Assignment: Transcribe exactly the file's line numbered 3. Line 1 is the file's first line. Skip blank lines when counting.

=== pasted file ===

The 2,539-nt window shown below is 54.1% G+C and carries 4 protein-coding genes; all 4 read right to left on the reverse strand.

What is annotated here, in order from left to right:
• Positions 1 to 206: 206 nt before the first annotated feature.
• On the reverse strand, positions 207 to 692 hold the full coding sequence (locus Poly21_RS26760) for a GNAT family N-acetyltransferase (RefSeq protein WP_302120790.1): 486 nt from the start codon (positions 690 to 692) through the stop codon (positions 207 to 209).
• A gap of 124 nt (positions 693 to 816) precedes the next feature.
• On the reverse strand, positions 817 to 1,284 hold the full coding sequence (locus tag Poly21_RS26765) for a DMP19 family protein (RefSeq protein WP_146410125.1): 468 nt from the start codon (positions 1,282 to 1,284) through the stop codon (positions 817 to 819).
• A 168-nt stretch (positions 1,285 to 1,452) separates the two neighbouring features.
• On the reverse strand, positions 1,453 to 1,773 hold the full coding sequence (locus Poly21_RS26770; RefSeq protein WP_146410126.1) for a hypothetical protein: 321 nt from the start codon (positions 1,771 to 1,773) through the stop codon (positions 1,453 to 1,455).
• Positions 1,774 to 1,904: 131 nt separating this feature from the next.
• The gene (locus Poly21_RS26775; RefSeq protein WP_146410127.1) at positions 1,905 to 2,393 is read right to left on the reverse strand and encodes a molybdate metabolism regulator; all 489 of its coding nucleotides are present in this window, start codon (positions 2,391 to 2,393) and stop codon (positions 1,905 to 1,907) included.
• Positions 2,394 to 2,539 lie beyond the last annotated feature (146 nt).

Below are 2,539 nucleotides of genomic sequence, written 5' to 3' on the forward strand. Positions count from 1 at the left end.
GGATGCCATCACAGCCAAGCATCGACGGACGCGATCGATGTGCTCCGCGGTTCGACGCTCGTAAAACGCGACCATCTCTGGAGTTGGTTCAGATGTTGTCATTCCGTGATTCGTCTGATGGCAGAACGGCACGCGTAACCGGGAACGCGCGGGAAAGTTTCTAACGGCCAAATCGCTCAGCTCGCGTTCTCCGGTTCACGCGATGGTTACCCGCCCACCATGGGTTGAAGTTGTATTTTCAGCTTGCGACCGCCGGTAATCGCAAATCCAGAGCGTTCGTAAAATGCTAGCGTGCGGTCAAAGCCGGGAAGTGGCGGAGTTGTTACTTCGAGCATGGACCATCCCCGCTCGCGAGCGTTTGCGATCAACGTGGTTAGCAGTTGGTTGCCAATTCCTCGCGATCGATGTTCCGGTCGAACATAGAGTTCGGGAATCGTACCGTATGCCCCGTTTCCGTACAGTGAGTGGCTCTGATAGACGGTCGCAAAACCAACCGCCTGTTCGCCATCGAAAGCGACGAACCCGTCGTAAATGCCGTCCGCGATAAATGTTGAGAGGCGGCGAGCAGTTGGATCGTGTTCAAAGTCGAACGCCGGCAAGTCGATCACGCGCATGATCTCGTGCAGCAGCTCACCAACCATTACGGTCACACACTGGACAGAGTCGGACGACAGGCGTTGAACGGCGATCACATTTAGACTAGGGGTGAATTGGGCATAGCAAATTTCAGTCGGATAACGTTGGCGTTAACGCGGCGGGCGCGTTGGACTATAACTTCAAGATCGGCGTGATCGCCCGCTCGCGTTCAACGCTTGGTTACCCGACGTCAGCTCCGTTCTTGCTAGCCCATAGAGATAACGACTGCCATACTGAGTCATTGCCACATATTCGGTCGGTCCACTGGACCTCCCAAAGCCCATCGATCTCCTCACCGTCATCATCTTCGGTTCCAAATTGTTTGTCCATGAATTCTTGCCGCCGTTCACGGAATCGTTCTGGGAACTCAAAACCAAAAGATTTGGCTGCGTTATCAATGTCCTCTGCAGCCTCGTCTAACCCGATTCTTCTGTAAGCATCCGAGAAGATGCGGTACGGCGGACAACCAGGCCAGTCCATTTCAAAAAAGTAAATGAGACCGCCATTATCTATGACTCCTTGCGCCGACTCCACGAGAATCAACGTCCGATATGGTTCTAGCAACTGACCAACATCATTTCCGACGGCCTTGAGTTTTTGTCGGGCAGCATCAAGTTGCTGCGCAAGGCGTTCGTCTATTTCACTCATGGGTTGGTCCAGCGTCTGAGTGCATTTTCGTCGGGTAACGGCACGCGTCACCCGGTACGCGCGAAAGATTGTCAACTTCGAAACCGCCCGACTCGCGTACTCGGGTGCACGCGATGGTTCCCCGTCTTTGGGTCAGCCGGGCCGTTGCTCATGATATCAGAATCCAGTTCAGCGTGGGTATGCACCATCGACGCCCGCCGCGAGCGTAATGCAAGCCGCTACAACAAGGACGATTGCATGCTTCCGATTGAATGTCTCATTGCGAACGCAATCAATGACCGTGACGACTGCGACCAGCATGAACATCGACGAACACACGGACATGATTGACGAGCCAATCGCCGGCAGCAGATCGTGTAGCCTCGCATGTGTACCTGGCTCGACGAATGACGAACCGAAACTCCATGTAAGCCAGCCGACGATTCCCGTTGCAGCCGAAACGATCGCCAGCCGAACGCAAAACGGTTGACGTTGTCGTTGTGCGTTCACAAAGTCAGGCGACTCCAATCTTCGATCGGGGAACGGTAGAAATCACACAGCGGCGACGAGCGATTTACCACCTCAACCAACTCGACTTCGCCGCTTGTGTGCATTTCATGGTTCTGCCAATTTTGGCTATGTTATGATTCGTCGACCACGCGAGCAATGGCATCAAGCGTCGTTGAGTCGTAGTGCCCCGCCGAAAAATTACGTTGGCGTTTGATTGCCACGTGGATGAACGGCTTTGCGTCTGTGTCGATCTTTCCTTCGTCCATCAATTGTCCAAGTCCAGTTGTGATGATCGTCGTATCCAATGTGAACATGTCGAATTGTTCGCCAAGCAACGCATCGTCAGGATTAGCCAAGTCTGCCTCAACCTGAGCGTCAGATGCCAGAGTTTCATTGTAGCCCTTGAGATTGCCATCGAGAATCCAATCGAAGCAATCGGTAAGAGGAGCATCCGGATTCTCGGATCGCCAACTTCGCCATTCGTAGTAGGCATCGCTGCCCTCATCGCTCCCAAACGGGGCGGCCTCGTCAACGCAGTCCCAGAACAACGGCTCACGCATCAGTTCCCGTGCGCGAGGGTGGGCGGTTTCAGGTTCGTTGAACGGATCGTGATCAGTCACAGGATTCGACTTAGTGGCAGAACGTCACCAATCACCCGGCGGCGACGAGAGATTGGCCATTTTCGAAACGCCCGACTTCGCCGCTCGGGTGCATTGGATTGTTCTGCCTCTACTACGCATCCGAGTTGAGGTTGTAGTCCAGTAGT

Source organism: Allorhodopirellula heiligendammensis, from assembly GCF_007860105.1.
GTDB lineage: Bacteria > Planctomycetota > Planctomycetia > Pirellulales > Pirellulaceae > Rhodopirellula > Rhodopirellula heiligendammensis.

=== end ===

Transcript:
• Positions 1 to 206: 206 nt before the first annotated feature.